Connect to the BorderRouter-AP Wi-Fi network and access the Web GUI by visiting the OTBR's local IPv4 address(10.42.0.1 default) in a mobile browser:

Join a Thread network

Use the Join menu option to scan for and join an existing Thread network.

Form a Thread network

Use the Form menu option to create a new Thread network.

After the network forms, confirm by checking the Status menu option or running sudo wpanctl status on the command line of the OTBR:

External Thread Commissioning

OpenThread Border Router (OTBR) features a Thread Border Agent, which supports external Thread Commissioning. In external Thread Commissioning, a device outside of the Thread network (for example, a mobile phone) commissions new devices onto the network.

This section details how to use the Thread Commissioning App to commission an OpenThread device onto a network created and managed by the OTBR Web GUI.

Set up the Joiner device

You should prepare another Dongle or an nRF52840 board(such as nRF52840-MDK). Flash the board with the OpenThread CLI firmware. Here is the pre-built CLI firmware for the Dongle:

Note

For programming, just follow the "Programming" section.

Once the Joiner device is ready, obtain its factory-assigned IEEE EUI-64. Use the eui64 command in the OpenThread CLI:

> eui64
4499f69d088dac4b
Done

Download the Thread Commissioning App

External commissioning is supported by the Thread Commissioning App, available for download on the Google Play Store for Android devices.

Connect to the Border Router

Start the Thread Commissioning App, then tap FIND WI-FI NETWORK and connect your phone running the Thread Commissioning App to the Wi-Fi access point.

Select the target Border Router from the available list. The name is the same as the Thread network created by the OTBR Web GUI. If the same Border Router shows up multiple times with different IPv4 and IPv6 addresses, select the one with the static IPv4 address used for the Wi-Fi access point setup (10.42.0.1 here).

When prompted for a password, enter the passphrase (Commissioner Credential) set by the OTBR Web GUI.

Commission the Joiner

Once connected to the Border Router, the app provides the option to scan a Connect QR Code or enter a Join Passphrase manually.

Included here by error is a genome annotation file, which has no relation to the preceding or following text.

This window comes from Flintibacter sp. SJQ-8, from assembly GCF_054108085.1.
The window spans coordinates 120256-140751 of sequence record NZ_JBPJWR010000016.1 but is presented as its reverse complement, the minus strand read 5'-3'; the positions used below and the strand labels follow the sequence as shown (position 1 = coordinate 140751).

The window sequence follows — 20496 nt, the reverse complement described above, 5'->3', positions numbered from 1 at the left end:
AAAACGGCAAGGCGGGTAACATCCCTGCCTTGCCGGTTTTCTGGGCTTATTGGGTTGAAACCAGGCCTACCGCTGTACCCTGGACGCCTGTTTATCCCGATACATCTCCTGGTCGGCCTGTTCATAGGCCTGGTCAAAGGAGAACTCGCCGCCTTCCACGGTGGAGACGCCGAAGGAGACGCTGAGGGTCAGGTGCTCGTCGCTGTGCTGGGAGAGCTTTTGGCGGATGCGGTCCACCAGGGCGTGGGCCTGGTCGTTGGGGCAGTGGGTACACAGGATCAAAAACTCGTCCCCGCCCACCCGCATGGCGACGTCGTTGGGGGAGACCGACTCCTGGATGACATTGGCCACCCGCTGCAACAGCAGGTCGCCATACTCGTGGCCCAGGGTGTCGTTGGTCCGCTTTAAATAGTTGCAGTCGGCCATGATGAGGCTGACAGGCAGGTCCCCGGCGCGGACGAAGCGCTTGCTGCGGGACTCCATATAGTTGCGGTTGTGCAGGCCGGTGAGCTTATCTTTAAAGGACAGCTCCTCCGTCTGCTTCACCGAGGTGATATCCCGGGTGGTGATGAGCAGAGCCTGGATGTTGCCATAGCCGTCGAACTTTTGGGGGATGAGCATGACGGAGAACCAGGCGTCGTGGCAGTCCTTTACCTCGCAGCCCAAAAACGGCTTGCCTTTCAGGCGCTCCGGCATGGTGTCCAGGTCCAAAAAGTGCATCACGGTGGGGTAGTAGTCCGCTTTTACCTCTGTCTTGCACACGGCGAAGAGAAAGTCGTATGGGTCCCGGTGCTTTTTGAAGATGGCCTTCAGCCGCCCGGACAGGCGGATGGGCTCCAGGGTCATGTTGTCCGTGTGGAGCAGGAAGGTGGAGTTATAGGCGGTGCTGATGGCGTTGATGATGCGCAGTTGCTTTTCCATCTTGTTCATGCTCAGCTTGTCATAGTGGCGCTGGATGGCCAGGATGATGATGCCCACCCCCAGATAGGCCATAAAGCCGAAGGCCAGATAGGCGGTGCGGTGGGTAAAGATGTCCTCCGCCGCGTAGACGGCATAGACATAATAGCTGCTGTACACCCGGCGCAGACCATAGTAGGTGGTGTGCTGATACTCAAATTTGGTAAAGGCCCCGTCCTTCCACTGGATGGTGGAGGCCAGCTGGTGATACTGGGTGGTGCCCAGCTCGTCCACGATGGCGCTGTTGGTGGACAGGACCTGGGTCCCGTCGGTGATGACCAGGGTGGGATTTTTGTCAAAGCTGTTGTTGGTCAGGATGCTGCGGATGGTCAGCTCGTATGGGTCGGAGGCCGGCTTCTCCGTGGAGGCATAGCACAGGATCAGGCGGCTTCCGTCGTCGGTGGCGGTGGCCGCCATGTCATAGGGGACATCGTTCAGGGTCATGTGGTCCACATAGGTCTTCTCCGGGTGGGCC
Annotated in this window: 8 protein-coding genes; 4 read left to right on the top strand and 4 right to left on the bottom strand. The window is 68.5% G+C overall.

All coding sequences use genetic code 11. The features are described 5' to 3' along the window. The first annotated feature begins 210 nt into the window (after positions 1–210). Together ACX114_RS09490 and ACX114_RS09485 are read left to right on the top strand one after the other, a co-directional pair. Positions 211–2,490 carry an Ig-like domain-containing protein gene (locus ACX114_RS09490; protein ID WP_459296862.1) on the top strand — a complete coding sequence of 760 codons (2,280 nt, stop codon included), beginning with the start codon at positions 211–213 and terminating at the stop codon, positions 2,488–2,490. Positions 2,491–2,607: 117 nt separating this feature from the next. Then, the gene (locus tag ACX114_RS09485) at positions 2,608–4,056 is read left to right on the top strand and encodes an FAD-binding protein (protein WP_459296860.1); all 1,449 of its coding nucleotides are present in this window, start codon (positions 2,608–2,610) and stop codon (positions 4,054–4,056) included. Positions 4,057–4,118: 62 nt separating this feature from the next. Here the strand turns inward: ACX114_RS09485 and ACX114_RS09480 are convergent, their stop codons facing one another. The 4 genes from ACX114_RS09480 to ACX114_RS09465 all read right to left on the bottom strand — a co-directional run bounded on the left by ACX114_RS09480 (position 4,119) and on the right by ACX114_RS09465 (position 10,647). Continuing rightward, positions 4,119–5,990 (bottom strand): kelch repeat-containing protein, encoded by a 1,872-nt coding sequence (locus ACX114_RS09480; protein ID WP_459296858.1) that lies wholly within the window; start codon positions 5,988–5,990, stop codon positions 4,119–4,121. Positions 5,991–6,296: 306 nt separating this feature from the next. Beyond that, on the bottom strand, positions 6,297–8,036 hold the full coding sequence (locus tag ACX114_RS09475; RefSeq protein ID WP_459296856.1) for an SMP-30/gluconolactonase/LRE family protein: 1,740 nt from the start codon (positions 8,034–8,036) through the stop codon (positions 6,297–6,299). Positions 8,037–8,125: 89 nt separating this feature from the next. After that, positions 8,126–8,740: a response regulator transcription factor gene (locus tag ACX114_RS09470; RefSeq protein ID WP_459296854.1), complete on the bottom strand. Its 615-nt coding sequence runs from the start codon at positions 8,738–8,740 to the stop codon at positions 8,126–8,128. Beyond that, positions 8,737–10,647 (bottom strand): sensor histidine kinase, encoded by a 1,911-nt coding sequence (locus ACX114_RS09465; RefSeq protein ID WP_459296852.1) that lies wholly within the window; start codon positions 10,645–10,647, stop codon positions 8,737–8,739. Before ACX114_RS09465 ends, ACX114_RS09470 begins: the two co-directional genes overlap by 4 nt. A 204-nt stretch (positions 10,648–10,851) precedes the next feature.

Thread Connect QR Codes are created with the following text string format:

v=1&&eui=4499f69d088dac4b&&cc=J01NU5
Where eui is the Joiner device's EUI64 value and cc is the Joiner Credential.

Use this text string with an online QR Code generator(such as unitag.io) to create a QR Code for scanning.

In the Thread Commissioning App, scan the Connect QR Code of the Joiner device:

While the app is waiting, enter the OpenThread CLI on the Joiner device and start the Joiner role with that same Joiner Credential:

> ifconfig up
Done
> joiner start J01NU5
Done

Wait a minute for the DTLS handshake to complete between the Commissioner and Joiner:

> Join success

Join the network

On the Joiner device, start the Thread protocol to automatically join the network.

> thread start
Done

Check the state after a few moments to confirm. It may initially start as a Child, but within two minutes, it will upgrade to a Router.

> state
router
Done

Obtain the addresses of the joiner by typing ipaddr:

> ipaddr
fd11:1111:1122:0:0:ff:fe00:4400
fd11:22:0:0:8250:8753:2ff9:ac2f
fe80:0:0:0:c43d:cdd:9e66:6d4e
fd11:1111:1122:0:87a9:87be:ed3a:299e
Done

Check the Internet connectivity

Test the connectivity between the Joiner device in the Thread network and the Internet by pinging a public IPv4 address. To reach the IPv4 address from the Thread device, a Well-Known Prefix of 64:ff9b::/96 and an IPv4 address of the destination are used.

To ping Google’s DNS 8.8.8.8 from the IPv6 address, append a hexadecimal form of the IPv6 to the Well-Known Prefix resulting in: 64:ff9b::808:808.

> ping 64:ff9b::808:808
> 16 bytes from 64:ff9b:0:0:0:0:808:808: icmp_seq=0 hlim=39 time=37ms

> ping 64:ff9b::808:808
> 16 bytes from 64:ff9b:0:0:0:0:808:808: icmp_seq=1 hlim=39 time=35ms

> ping 64:ff9b::808:808
> 16 bytes from 64:ff9b:0:0:0:0:808:808: icmp_seq=2 hlim=39 time=35ms

Congratulations!

You've successfully created an OpenThread Border Router, while allowing the Joiner device in the Thread network communicating with the Internet.

Reference

License

Content on this page is licensed under the Creative Commons Attribution 3.0 License.